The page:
The strength of this organisation is that it allows anyone to get involved. According to their website, “Landshare arrangements can range from an individual sharing a patch of their garden to a national body such as the National Trust creating allotments for many people at grand sites across the country. Land is also shared by schools, companies and communities.”

So if you need land in order to be self-reliant and moneyless in terms of food and a range of other needs, or if instead you have land that could be used to help your community localise its economy to some degree (and all the personal and social benefits that can stem from that), then avail of the mutually beneficial relationships that projects such as Landshare facilitate. It also allows for people who can be Landshare food doctors, who can offer advice (both online and in real life) to those who are learning as they go.

WWOOFing (World Wide Opportunities on Organic Farms)

WWOOFing has a very similar approach to Landshare, in that its main focus is to match up people with different but complementary needs in a mutually beneficial, win-win way. With national organisations in over fifty countries around the world, WWOOF(112) lists all the organic farms, smallholdings and such that have signed up to the scheme in each country (most organic farms are now involved, such is the success of this approach). If you’re looking to spend time on an organic farm (for any of the reasons listed below), you simply join up to the scheme, contact the farms that most appeal to your needs and ideologies, before hopefully coming to an arrangement with them regarding how long you stay for, how many hours you will work whilst there, and any food and dietary needs you have. It is generally accepted that 25 hours of work a week, in return for comfortable accommodation, adequate food for your time there (including your days off) and the opportunity to learn a wide variety of skills (including the language of your host), is a deal that often works for everyone concerned, but it really is up to both parties to come to any agreement they like beforehand.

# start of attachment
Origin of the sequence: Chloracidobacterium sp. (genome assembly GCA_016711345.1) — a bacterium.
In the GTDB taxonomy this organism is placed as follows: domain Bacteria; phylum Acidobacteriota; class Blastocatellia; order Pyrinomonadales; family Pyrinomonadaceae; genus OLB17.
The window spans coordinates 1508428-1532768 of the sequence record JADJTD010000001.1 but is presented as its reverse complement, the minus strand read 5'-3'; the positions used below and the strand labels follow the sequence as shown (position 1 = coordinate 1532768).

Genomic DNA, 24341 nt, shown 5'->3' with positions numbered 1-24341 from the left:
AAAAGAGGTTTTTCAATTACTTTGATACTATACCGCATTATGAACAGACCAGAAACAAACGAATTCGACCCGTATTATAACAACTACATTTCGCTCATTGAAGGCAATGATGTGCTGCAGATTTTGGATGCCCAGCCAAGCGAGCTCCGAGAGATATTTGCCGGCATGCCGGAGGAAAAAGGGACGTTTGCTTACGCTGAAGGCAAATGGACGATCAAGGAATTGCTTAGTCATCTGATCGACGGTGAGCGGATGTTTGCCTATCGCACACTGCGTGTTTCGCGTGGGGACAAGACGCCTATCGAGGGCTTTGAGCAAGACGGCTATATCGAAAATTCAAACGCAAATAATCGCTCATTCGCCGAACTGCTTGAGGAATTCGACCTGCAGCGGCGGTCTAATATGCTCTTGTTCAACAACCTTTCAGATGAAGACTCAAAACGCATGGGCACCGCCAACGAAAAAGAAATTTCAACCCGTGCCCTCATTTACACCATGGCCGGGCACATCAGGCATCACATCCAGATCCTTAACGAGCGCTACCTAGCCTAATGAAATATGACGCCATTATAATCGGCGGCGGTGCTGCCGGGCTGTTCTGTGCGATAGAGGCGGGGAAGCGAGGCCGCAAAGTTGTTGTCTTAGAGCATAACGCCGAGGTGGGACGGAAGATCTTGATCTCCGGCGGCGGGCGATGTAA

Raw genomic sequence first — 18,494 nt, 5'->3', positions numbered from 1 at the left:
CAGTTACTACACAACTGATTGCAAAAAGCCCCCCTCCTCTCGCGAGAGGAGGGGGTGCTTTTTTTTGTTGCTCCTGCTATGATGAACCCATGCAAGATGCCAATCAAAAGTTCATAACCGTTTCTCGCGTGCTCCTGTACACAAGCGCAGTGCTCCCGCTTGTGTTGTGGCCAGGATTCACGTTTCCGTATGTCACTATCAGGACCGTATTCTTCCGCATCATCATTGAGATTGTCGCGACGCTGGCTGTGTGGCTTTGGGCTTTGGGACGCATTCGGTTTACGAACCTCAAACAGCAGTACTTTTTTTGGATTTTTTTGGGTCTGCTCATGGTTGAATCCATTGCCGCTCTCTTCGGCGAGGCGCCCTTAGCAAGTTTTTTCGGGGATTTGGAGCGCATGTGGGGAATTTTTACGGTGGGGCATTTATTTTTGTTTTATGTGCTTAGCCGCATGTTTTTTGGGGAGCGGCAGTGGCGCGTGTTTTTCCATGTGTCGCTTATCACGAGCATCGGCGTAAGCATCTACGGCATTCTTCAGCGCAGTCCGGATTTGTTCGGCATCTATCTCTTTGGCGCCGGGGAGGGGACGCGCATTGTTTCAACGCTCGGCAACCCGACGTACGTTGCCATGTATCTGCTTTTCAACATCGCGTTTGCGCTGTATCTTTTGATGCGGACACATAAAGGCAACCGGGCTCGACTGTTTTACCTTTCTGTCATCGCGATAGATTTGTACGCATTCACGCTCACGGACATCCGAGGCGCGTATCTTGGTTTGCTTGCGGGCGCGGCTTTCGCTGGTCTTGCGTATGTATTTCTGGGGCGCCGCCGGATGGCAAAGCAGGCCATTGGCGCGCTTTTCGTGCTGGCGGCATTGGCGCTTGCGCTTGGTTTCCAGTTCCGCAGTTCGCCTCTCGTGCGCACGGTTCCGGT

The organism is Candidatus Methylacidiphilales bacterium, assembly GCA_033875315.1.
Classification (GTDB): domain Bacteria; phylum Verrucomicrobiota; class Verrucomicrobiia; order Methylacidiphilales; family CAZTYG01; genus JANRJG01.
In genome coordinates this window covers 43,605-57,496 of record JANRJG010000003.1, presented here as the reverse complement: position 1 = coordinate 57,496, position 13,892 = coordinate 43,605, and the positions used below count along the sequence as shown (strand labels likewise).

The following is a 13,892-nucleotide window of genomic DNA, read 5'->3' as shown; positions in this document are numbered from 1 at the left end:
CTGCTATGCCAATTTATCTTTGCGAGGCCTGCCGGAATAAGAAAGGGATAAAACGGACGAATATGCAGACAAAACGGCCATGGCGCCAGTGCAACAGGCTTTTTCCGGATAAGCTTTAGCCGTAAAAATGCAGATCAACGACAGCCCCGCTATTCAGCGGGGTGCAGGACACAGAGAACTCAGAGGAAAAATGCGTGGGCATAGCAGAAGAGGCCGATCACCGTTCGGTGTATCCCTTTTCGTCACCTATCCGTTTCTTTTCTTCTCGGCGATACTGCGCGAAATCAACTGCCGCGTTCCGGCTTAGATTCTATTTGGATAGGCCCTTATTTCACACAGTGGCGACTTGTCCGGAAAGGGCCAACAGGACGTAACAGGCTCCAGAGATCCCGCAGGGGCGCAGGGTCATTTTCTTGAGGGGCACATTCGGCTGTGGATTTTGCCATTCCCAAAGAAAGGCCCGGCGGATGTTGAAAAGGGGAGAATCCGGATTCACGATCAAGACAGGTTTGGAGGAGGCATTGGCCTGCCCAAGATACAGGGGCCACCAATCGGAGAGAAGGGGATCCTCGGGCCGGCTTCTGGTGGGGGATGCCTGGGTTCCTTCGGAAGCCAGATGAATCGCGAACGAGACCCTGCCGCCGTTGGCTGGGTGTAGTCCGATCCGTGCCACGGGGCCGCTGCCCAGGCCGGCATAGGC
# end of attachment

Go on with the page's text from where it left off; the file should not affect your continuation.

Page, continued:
Most people seem to use this scheme when they are on their travels, and therefore it tends to often be a short term endeavour. There is also no reason why it can’t be used as a long-term, ongoing option that benefits all involved. I spent three years working on an organic farm, and whilst it was not a normal WWOOFing relationship, it worked on the same principle of being mutually beneficial to all.

I’d highly recommend WWOOFing to anyone who wants to dip their toes into moneyless living for a period of time, short or long, as it is possible to hitch or cycle from farm to farm, and no money is needed once you are there. Living on an organic farm has an amazing ability to cease any previous cravings you had to go out and buy needless stuff. Some of the skills – both practical and non-practical – that I subsequently needed in order to live moneylessly were learnt during my time WWOOFing. But most importantly, it enabled me to get a sense of how it feels to not use money for long periods of time, along with the understanding that there is little in life you need to be happy and fulfilled.

Turning urban wastelands into growing spaces

Due to a variety of personal and external factors, there is a huge movement of people who want to reduce their dependency on money and fossil fuels in relation to their food. To put it into context, in 1986 there were 13,000 people on waiting lists for allotments in the UK. Compare that with the figures I mentioned earlier, and add all those people who want an allotment but don’t put their name on the waiting list because they believe it to be a waste of time (and with good reason – waiting lists vary from three years to a decade), and you get a sense of the scale of the public plea for more growing space.